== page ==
“New Nightmare” is the final installment of the series and something of a meta-movie that pre-dates Craven’s wildly overrated “Scream” series. Rather than deconstruct the slasher film, Craven deconstructs the “Nightmare” series once and for all studying the over saturation of Krueger on the masses of pop culture fanatics and dares to ponder on the notion that the “Nightmare” movies may have actually done more harm than good. Basing most of the film on reality (including the stalker sub-plot), “New Nightmare” breaks down and disavows the series opting instead to depict them as fiction that have taken on a life of their own in the midst of the pop culture overload.
“Dream Child” is admittedly one of my favorite of the Nightmare sequels. While it doesn’t do much to further the lore like “Dream Master,” either, it does strike me as something of an entertaining installment in the series. Even years after watching it on network television time and time again, it still holds up very well to scrutiny. The premise is actually very creative this time around. Though it’s still a cheap excuse to keep the series moving, it’s quite innovative. Freddy has been revived once again and this is through the dreams of Alice. He revives his mother who gives birth to Freddy yet again, and Freddy is able to take on his true form as an adult. He knows something Alice doesn’t.
“Freddy’s Dead” is what you would call absolute zero for the franchise and god help me if it isn’t one of my all time favorite guilty pleasures. This is the film that my dad took my brother and I to decades ago and we experienced it in its full 3D glory, loving every single solitary second of it. This is the moment when Freddy Krueger finally dropped all pretense and became a demonic Scud Farkus, a clown prince of the dream world who resorted to cartoon tricks and treats to murder his victims rather than revel in the evil of it all. It’s a shame too because this is technically the final entry in the series and rather than play to the Craven crowds and deliver us a helping of frightening Freddy, we’re instead given funny Freddy. I use the term funny loosely, of course.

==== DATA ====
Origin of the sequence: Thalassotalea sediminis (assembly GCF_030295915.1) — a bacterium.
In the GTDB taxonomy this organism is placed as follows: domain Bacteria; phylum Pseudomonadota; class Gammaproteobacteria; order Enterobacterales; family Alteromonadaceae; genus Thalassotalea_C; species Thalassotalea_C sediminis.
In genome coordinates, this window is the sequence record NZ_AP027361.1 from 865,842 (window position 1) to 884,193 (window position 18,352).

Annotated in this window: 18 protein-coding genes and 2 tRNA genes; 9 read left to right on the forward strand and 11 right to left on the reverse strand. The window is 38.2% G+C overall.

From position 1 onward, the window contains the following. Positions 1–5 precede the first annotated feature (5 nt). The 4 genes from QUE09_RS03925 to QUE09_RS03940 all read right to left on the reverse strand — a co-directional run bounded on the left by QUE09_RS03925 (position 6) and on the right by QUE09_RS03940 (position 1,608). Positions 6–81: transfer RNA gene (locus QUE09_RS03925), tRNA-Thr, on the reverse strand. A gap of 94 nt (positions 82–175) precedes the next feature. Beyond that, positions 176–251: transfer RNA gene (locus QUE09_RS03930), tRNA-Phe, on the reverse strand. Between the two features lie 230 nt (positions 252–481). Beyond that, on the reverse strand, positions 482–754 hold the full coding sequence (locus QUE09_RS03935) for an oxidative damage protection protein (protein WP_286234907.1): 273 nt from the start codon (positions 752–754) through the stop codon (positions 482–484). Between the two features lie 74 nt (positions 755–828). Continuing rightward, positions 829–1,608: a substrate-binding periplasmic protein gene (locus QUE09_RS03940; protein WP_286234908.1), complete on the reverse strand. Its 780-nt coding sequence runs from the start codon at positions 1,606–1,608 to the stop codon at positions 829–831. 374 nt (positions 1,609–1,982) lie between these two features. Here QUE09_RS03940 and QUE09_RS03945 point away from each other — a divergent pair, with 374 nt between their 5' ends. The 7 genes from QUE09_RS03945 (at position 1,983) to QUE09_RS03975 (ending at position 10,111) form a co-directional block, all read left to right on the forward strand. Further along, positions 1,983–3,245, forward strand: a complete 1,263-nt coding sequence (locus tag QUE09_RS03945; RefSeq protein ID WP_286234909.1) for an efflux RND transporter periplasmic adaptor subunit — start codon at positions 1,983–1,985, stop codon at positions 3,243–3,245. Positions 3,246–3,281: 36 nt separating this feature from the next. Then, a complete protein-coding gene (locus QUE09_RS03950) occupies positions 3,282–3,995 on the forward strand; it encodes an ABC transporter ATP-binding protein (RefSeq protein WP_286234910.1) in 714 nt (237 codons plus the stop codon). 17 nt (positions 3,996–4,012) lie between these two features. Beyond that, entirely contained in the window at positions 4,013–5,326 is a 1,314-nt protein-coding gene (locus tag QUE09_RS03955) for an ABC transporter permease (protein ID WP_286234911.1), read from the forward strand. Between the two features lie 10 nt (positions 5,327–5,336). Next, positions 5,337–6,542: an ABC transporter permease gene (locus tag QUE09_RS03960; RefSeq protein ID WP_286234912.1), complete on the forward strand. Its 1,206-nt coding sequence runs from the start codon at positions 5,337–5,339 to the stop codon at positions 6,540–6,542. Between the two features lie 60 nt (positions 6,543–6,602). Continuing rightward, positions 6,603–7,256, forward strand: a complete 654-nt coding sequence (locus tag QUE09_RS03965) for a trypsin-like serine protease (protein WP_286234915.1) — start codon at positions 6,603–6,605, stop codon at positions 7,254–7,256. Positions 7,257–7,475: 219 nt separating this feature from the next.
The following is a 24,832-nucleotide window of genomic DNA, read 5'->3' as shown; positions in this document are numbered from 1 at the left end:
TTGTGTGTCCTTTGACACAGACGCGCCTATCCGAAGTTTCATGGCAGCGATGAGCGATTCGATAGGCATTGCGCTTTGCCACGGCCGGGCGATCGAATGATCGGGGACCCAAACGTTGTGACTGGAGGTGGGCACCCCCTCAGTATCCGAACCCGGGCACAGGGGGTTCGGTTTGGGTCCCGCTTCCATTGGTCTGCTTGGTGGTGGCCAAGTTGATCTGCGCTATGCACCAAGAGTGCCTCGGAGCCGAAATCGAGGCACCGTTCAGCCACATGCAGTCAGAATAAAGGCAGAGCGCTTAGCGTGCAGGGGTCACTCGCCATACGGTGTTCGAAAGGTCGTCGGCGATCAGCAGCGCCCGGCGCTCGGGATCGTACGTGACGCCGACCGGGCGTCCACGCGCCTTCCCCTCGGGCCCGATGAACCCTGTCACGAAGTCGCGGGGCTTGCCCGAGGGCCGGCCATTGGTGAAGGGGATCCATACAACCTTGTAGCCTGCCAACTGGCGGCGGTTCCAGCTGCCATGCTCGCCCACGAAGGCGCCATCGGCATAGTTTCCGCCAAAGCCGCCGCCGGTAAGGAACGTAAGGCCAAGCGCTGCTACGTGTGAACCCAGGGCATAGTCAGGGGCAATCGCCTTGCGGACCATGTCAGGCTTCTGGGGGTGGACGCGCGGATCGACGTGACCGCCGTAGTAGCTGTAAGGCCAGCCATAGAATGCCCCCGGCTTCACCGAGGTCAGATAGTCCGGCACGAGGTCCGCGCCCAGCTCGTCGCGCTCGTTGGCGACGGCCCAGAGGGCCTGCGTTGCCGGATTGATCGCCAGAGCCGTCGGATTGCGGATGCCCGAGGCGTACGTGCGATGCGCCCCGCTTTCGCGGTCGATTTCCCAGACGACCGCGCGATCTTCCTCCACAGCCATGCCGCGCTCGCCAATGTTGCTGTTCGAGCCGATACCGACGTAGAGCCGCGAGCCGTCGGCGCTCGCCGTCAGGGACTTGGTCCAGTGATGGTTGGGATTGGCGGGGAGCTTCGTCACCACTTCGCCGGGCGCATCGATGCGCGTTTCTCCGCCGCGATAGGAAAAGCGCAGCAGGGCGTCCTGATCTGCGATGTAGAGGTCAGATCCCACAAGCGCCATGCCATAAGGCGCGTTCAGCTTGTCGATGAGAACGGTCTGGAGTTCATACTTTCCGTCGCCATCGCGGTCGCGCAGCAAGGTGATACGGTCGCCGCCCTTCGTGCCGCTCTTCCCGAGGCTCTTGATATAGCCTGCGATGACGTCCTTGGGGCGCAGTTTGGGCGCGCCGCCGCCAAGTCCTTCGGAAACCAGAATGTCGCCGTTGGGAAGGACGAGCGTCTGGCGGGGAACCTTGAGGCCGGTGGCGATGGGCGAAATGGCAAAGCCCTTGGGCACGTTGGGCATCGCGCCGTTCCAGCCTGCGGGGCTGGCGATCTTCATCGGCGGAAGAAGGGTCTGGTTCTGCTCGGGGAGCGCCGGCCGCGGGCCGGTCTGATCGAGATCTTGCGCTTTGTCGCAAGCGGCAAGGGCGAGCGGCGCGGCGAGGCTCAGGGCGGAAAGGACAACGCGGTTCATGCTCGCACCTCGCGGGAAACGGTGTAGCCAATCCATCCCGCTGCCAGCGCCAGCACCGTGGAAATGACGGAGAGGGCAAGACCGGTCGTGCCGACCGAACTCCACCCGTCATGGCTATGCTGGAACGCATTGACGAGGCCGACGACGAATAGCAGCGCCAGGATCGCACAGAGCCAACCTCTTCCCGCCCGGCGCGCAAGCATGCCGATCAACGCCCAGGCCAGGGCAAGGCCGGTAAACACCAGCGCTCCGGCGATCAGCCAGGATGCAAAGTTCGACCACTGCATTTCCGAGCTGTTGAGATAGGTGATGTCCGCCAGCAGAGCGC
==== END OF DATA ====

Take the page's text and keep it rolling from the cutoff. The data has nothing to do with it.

As a person who has taken part in lucid dreams, it’s refreshing to see a sequel strive to turn the premise of “A Nightmare on Elm Street” completely on its head. With states of dreaming and forms of the sub-conscious there is so much one can do with the premise that it’s a dream come true to see folks like Frank Darabont and Wes Craven re-visit the material and figure out a new way to deliver it to fans. Considered arguably the best of the “Nightmare” films, “Dream Warriors” takes a look at what would happen if the kids in Freddy’s dream world decided to finally start fighting back once and for all.
With “Dream Warriors” there was a purpose for its premise. It was the last of the Elm Street children and they had a score to settle with Freddy. With this Renny Harlin installment there isn’t much that can be done beyond the visual and Harlin brings it to the forefront with all sorts of surrealism that audiences will appreciate. Sadly, the cause for Freddy’s revival isn’t too creative, nor is the reason for the continuation of this narrative. There could have been a lot more to do with the concept of the dream warriors, and “Dream Master” is sadly just a vague reflection of the creativity brought to the aforementioned.
Ever since the remake of “A Nightmare on Elm Street” rather than looking back at the original film, many movie buffs around the web have been examining the infamous follow-up to Wes Craven’s sequel entitled “Freddy’s Revenge.” And after seeing it in its entirety for the first time ever, I’ll just say what everyone has examined from the get go: “Freddy’s Revenge” is one big metaphor for repressed homosexuality and its main hero’s confrontation with his demonizing and acceptance of his true sexuality.
Whenever someone purports to make the ultimate of anything, there’s a good chance that nine times out of ten, there will not be anything remotely resembling ultimate about the product. The makers behind “Never Sleep Again” thankfully live up to their promise that “Never Sleep Again” is “The Ultimate Nightmare Documentary” not only because it is undoubtedly one of the best horror movie documentaries ever made, but it surely is the definitive look in to the Nightmare series that is not just the chronicling of the evolution of a bonafide horror icon, but of a studio that began as an independent film studio and worked its way in to becoming a corporate juggernaut that in a sense worked against what filmmaking was originally all for in the first place.
“A Nightmare on Elm Street” remains Wes Craven’s master opus, a film that is his most creative and most visually appealing. There aren’t many horror films that dabble in the iconology and symbolism of dreams and end up being truly horrifying, but Wes Craven’s film continues to be something of a crowd pleaser to this day. While it hasn’t aged too well since its initial release (which is the case with all of Craven’s films, I’ve found), it remains one of the most influential films of all time considering its primary character is a dream demon who plays more of a supporting role than taking center stage.